Russia and Hungary
The most eloquent cases are maybe the ones of Russia and Hungary. In the case of Hungary, the Constitutional Court has made use at large of the concept of constitutional identity in order to justify Viktor Orban’s illiberal turn, in the last years. Starting in 2016, the Hungarian Constitutional Court adopted an ethnonational constitutional identity interpretation that facilitated Orban’s illiberal political project in Hungary, especially in regards to spatial and temporal of EU law and norms. In its December 2016 decision regarding the EU’s refugee relocation scheme, the Court argued that the Hungarian constitutional identity overrides the EU rules, which are considered to have primacy over national law, and international human rights treaties (e.g. the UN 1951 Refugee Convention), allowing the Hungarian government to refuse the acceptance of refugees. This created the conditions for the government to use the sovereignist constitutional identity to reject European and international criticisms regarding the rule of law and institutional changes performed by Orban’s party in the country. It was used in 2017 to reject domestic and international critique on the increased politicisation of the judiciary and other autonomous state institutions and in 2018 the Court used it to end the constitutional review on Lex CEU and Fidesz’s law labeling foreign-funded NGOs as foreign agents.
In the case of the Russian Federation, the Constitutional Court instrumentalized the concept of “constitutional identity” in order to defy the European Court of Human Rights jurisprudence. By declaring itself as the “protector of national constitutional identity”, the Court redefined its relationship with the ECtHR and the European Convention on Human Rights by refusing the primacy of ECHR and ECtHR’s jurisprudence when it comes in opposition not only to the provision of the Russian constitution but also to “national values” or the “constitutional identity” of Russia. This shows the ideological turn that took place in Moscow after the start of the conflict in Ukraine and the emerging conflict with the West and comes as a surprise, considering that the Russian Constitution postulates the primacy of international human rights law over national law when the international law is more favorable. In Markin v Russia, the Russian Constitutional Court used constitutional identity in order to assert a sovereignist position, to reject the universalist legal philosophy of the Strasbourg court and to emphasize the importance of a statist interpretation that takes into account the domestic cultural, moral, and historical peculiarities of Russia. In effect, the Russian Constitutional Court used the concept of “constitutional identity” to limit the application of European human rights law in Russia and to assert a more statist and conservative legal philosophy which I doubt is as liberal and inclusive as the European one.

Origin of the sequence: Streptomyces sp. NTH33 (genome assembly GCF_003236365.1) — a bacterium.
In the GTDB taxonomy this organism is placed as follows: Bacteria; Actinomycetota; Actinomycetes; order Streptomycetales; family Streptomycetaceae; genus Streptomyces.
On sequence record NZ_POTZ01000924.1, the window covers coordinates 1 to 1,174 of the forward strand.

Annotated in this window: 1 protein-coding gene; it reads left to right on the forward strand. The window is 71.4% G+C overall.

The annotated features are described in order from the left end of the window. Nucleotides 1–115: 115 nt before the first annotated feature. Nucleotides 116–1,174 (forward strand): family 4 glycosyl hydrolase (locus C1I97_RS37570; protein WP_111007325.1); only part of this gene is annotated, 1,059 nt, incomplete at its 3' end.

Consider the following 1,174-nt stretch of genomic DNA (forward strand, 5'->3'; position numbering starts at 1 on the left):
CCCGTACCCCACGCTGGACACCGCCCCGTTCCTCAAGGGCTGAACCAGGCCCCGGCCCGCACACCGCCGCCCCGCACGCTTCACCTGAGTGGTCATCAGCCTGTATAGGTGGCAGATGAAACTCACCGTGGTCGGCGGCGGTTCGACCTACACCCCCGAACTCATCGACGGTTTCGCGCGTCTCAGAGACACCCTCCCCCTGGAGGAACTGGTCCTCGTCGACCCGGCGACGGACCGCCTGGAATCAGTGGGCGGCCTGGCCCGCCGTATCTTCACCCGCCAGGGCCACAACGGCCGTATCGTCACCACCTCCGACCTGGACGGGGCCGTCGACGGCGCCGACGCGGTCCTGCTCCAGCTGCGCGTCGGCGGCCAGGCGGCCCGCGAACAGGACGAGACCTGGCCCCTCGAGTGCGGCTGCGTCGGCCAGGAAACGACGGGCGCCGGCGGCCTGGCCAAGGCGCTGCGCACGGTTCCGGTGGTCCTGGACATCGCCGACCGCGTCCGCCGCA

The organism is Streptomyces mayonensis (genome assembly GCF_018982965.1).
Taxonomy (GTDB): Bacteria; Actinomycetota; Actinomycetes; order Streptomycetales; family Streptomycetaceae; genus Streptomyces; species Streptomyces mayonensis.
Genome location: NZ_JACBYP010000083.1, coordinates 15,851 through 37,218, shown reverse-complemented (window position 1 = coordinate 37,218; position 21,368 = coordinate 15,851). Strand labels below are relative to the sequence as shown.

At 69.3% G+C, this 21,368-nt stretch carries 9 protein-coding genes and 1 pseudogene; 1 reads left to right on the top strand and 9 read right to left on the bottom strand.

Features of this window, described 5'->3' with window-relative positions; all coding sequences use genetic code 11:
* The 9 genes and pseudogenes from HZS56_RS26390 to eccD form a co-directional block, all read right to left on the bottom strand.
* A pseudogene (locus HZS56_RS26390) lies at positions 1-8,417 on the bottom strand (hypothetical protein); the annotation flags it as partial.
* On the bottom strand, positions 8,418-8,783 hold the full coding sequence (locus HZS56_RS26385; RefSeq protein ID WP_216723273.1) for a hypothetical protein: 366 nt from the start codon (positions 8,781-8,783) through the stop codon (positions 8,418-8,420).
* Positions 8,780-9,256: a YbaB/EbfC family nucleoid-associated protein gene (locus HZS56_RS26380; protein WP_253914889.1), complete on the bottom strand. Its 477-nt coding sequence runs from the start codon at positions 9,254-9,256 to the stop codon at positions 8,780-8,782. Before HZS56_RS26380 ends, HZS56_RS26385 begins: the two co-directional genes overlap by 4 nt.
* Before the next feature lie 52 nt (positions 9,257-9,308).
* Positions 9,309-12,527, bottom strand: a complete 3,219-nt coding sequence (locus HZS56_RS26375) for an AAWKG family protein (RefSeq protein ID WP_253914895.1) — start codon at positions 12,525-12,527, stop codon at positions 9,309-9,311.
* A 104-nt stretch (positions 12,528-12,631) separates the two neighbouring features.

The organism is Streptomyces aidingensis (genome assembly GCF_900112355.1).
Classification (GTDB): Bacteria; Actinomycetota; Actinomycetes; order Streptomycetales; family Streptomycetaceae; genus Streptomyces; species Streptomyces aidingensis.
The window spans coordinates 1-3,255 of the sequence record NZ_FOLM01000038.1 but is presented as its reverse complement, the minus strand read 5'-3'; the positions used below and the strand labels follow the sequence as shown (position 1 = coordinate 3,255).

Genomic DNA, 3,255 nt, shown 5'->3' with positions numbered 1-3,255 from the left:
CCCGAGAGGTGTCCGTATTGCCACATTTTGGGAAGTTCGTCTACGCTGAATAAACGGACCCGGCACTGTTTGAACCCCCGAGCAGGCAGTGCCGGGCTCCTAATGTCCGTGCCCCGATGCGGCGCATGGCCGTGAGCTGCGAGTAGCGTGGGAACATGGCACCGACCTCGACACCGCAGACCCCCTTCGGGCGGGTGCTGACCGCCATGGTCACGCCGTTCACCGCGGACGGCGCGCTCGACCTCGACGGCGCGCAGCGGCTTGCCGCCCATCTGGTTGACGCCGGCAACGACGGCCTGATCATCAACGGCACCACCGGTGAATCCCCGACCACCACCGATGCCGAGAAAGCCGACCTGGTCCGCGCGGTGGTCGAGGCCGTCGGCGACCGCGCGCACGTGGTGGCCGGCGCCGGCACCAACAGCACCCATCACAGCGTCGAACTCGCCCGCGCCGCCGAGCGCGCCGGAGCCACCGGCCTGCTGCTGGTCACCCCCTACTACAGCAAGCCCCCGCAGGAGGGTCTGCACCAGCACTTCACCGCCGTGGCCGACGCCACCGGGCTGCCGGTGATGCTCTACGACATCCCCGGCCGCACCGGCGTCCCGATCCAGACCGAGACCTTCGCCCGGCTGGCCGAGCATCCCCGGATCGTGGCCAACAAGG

Constitutional Pluralism and Constitutional Identity
While constitutional pluralism represents a desirable characteristic of the European and international law regime, the potential drawbacks epitomized by the use of constitutional identity narrative by transitional courts, in their endeavor to protect a statist and sovereignist conception of human rights law, may very well come to haunt us. Uniformity and a European constitutional identity that will limit the possibilities for the states to establish lower guarantees when it comes to human rights and rule of law frameworks may represent a more useful and genuinely expressive way of protecting a liberal international law order. This does not mean that we should eliminate state autonomy or to take away the margin of appreciation that national courts enjoy, but we should make sure that arguments based on ideas like “constitutional identity” can be used only to enhance human rights and to defend the rule of law, rejecting its use when it implies the adoption of a lower standard of review and protection.